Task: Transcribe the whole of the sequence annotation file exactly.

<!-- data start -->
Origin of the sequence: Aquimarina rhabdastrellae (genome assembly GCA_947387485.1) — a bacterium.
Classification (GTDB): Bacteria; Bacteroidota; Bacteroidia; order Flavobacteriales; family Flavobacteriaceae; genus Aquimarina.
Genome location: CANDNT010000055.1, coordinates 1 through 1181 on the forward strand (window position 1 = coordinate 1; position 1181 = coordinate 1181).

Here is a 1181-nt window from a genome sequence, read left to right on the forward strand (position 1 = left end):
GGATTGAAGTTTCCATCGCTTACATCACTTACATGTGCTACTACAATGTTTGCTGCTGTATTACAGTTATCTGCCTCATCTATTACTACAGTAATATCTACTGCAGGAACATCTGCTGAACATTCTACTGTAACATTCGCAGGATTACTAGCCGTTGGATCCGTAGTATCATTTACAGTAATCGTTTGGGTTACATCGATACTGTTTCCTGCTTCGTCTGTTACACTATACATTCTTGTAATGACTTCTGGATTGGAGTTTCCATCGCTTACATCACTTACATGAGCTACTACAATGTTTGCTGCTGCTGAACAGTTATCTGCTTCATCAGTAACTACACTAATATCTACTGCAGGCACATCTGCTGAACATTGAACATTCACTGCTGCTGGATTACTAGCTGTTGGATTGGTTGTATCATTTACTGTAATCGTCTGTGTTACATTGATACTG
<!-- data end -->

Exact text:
Origin of the sequence: Aquimarina rhabdastrellae (genome assembly GCA_947387485.1) — a bacterium.
Classification (GTDB): Bacteria; Bacteroidota; Bacteroidia; order Flavobacteriales; family Flavobacteriaceae; genus Aquimarina.
Genome location: CANDNT010000055.1, coordinates 1 through 1181 on the forward strand (window position 1 = coordinate 1; position 1181 = coordinate 1181).

Here is a 1181-nt window from a genome sequence, read left to right on the forward strand (position 1 = left end):
GGATTGAAGTTTCCATCGCTTACATCACTTACATGTGCTACTACAATGTTTGCTGCTGTATTACAGTTATCTGCCTCATCTATTACTACAGTAATATCTACTGCAGGAACATCTGCTGAACATTCTACTGTAACATTCGCAGGATTACTAGCCGTTGGATCCGTAGTATCATTTACAGTAATCGTTTGGGTTACATCGATACTGTTTCCTGCTTCGTCTGTTACACTATACATTCTTGTAATGACTTCTGGATTGGAGTTTCCATCGCTTACATCACTTACATGAGCTACTACAATGTTTGCTGCTGCTGAACAGTTATCTGCTTCATCAGTAACTACACTAATATCTACTGCAGGCACATCTGCTGAACATTGAACATTCACTGCTGCTGGATTACTAGCTGTTGGATTGGTTGTATCATTTACTGTAATCGTCTGTGTTACATTGATACTG